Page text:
Yesterday evening I asked for more information about Dixon v Wandsworth LBC (No 2)  EWHC 27 (Admin) and, by the next morning, two copies of the transcript had made their way to my inbox. My gratitude to The Chief and to William Flack of Flack & Co, who are acting for Mr Dixon. Without wanting to get too carried away, this looks like it could be a significant case and I’m going to deal with it in some detail.
In April 1993 Mr Dixon (then aged 17) and his sister became the joint secure tenants of Wandsworth at a 2 bed flat in SW11. In October 2005, the sister served a Notice to Quit on the claimant, with the result that the joint tenancy came to an end – see LB Hammersmith & Fulham v Monk  1 AC 478.
Wandsworth then appeared to have considered re-housing Mr Dixon in his own 1 bed flat. That offer was withdrawn after Mr Dixon was cautioned for possession of cannabis and convicted of possession of cocaine. Possession proceedings were then issued, seeking recovery of the 2 bed flat. Those proceedings were expressly pleaded on the basis of the NTQ served by the sister and a possession order was granted.
The first set of proceedings
After the possession order was made, but before it was executed, Mr Dixon applied for further housing from Wandsworth under Part 6 Housing Act 1996, but was told that, because of inter alia his drug conviction, he was now treated as ineligible for social housing – see s.160A(7), Housing Act 1996. He challenged that decision by way of judicial review but was unsuccessful. See Dixon v LB Wandsworth (No 1)  EWHC 3075 (Admin). The Court of Appeal refused permission to appeal, both on the papers and after an oral application.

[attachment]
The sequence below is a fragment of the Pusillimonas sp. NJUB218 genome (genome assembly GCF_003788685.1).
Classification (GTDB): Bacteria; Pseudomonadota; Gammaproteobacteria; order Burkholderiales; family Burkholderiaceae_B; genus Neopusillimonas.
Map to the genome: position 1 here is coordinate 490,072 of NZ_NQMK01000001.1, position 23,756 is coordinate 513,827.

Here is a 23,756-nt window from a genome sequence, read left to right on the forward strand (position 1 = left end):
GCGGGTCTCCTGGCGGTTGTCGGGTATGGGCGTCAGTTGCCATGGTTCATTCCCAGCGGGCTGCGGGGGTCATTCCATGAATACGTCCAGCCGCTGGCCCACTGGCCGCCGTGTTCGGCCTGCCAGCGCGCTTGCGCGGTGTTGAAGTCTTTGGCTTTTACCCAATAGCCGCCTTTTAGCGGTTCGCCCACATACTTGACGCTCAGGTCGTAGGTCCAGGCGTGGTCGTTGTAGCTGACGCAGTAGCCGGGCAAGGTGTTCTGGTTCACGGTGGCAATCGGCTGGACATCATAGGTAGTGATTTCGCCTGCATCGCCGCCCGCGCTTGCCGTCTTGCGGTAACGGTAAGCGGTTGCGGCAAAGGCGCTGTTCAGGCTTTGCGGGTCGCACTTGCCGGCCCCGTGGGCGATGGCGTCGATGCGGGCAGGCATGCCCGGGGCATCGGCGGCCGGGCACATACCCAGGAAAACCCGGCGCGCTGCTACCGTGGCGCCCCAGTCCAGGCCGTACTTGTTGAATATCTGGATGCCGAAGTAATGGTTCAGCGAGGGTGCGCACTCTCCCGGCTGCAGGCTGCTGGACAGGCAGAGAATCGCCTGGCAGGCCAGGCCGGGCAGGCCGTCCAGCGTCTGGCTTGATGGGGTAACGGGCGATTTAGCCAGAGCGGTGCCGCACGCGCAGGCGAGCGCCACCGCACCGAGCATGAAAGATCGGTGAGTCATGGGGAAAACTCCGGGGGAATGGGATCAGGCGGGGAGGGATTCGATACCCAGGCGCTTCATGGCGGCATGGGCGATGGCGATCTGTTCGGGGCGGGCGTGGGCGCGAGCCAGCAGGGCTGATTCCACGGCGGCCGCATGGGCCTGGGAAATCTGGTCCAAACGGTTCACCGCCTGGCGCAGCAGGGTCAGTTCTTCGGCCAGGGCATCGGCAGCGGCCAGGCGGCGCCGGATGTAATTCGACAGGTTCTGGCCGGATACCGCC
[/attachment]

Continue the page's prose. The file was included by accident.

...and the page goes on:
Mr Dixon then applied to set aside the warrant of possession, contending that, were it to be executed, it would amount to a violation of his rights under Art. 8, ECHR. By consent, the application was transferred from the Wandsworth County Court to the High Court.
The law – according to the High Court
Before dealing in any substance with the arguments of the parties, the High Court set out what it regarded as the law.
The starting point was that a Notice to Quit given by one joint tenant would have the effect of terminating the tenancy, regardless of whether or not the other joint tenant(s) supported that move. This had been settled law since Doe d. Aslin v Summersett (1830) 1 B&AD 135 and had been confirmed in LB Hammersmith & Fulham v Monk  1 AC 478.
That rule of law had not, however, developed with any consideration of the rights of the parties under Article 8. In Qazi v LB Harrow  1 AC 983, the House of Lords had directly confronted this point and had concluded that Article 8 could not be used to defeat a private law contractual and proprietary right to possession. There was no infringement of Article 8 in recovering possession pursuant to a Notice to Quit.
That position had been further explained by Kay v LB Lambeth; Price v Leeds CC  UKHL 10. One of the points in that appeal had been whether or not Qazi (and Monk) needed to be reconsidered in light of the decision of the European Court of Human Rights in Connors v UK 40 EHRR 189. Qazi was explained as meaning that, although Article 8 was engaged, domestic law would supply sufficient justification for the purposes of Article 8(2) in most cases.
There were, in effect, two gateways. Gateway A was a challenge to the underlying legislation such that it either had to be reinterpreted so as to comply with the requirements of the Human Rights Act 1998 (or a declaration of incompatibility granted) and Gateway B was a challenge, on judicial review grounds, to the decision to seek possession. Challenges could not be taken on the basis of individual personal circumstances.
In Doherty v Birmingham CC  3 WLR 636, Kay was revisited but not overruled. An unqualified right to possession could be challenged if the decision to seek possession was one that no reasonable person would consider justifiable.